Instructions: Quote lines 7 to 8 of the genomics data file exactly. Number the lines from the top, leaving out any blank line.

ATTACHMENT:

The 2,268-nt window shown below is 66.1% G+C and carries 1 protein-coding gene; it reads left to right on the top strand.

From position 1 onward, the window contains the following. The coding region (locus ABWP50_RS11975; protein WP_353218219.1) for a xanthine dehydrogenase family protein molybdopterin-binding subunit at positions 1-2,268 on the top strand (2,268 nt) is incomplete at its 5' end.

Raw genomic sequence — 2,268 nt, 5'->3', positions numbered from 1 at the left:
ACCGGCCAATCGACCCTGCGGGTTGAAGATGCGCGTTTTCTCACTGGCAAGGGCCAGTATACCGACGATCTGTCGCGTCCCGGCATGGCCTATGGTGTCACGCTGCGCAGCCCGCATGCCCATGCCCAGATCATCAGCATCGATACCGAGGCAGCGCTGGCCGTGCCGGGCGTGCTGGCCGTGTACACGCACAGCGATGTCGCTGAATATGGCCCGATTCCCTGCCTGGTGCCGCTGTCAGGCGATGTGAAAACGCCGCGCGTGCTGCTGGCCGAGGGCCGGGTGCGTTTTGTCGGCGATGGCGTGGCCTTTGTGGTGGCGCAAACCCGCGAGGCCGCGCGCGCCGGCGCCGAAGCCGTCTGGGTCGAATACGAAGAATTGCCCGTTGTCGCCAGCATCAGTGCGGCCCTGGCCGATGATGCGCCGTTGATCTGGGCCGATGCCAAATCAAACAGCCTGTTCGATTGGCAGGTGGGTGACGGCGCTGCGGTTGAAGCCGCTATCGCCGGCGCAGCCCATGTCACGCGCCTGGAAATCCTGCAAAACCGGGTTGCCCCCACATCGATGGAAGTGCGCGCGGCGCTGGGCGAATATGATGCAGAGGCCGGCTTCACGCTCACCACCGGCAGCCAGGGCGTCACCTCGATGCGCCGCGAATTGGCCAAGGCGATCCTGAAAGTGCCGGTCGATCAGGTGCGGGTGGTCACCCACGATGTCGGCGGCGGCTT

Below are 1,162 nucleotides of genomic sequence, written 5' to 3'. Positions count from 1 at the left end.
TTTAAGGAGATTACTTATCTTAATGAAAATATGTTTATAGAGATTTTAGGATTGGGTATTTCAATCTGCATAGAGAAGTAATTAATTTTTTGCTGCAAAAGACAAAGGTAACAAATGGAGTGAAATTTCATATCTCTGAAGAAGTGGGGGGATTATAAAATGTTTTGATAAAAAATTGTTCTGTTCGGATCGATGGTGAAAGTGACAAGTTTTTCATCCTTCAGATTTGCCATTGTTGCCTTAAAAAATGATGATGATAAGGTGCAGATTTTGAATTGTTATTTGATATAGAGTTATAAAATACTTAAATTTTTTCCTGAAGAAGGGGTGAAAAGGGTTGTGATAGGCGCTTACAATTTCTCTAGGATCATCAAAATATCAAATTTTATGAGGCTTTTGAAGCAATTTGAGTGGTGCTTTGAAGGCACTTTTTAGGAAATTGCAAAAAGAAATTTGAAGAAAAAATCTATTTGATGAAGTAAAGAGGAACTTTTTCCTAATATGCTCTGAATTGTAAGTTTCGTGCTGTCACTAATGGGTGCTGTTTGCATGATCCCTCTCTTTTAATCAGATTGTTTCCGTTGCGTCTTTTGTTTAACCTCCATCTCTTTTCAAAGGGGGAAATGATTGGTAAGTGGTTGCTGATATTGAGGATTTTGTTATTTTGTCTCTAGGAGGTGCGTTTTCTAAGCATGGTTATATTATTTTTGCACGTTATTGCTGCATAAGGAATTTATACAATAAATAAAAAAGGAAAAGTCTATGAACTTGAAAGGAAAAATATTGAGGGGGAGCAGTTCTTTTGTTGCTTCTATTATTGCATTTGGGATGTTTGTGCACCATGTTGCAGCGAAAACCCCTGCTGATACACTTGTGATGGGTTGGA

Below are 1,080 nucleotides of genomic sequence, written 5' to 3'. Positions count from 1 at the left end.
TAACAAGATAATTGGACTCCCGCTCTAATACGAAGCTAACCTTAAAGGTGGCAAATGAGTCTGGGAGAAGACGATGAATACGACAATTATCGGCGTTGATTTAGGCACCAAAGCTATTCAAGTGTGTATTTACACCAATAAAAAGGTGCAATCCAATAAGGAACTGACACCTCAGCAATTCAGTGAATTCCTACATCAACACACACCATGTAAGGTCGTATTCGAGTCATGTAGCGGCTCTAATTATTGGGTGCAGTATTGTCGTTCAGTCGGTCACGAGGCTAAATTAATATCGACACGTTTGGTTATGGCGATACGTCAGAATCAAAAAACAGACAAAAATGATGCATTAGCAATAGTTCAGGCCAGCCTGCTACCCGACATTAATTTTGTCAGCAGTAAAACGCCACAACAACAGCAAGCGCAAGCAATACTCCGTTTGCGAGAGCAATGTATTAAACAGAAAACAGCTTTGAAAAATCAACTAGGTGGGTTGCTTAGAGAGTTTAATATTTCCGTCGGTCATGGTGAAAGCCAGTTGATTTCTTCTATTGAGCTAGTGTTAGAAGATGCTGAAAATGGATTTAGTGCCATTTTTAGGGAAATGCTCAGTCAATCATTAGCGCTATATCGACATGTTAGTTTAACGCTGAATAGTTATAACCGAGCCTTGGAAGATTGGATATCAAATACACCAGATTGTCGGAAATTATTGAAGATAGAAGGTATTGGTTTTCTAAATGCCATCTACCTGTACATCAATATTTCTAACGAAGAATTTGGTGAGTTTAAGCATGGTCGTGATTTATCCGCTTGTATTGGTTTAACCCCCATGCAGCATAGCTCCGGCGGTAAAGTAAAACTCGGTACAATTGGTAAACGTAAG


Below are 1,080 nucleotides of genomic sequence, written 5' to 3'. Positions count from 1 at the left end.
TAACAAGATAATTGGACTCCCGCTCTAATACGAAGCTAACCTTAAAGGTGGCAAATGAGTCTGGGAGAAGACGATGAATACGACAATTATCGGCGTTGATTTAGGCACCAAAGCTATTCAAGTGTGTATTTACACCAATAAAAAGGTGCAATCCAATAAGGAACTGACACCTCAGCAATTCAGTGAATTCCTACATCAACACACACCATGTAAGGTCGTATTCGAGTCATGTAGCGGCTCTAATTATTGGGTGCAGTATTGTCGTTCAGTCGGTCACGAGGCTAAATTAATATCGACACGTTTGGTTATGGCGATACGTCAGAATCAAAAAACAGACAAAAATGATGCATTAGCAATAGTTCAGGCCAGCCTGCTACCCGACATTAATTTTGTCAGCAGTAAAACGCCACAACAACAGCAAGCGCAAGCAATACTCCGTTTGCGAGAGCAATGTATTAAACAGAAAACAGCTTTGAAAAATCAACTAGGTGGGTTGCTTAGAGAGTTTAATATTTCCGTCGGTCATGGTGAAAGCCAGTTGATTTCTTCTATTGAGCTAGTGTTAGAAGATGCTGAAAATGGATTTAGTGCCATTTTTAGGGAAATGCTCAGTCAATCATTAGCGCTATATCGACATGTTAGTTTAACGCTGAATAGTTATAACCGAGCCTTGGAAGATTGGATATCAAATACACCAGATTGTCGGAAATTATTGAAGATAGAAGGTATTGGTTTTCTAAATGCCATCTACCTGTACATCAATATTTCTAACGAAGAATTTGGTGAGTTTAAGCATGGTCGTGATTTATCCGCTTGTATTGGTTTAACCCCCATGCAGCATAGCTCCGGCGGTAAAGTAAAACTCGGTACAATTGGTAAACGTAAG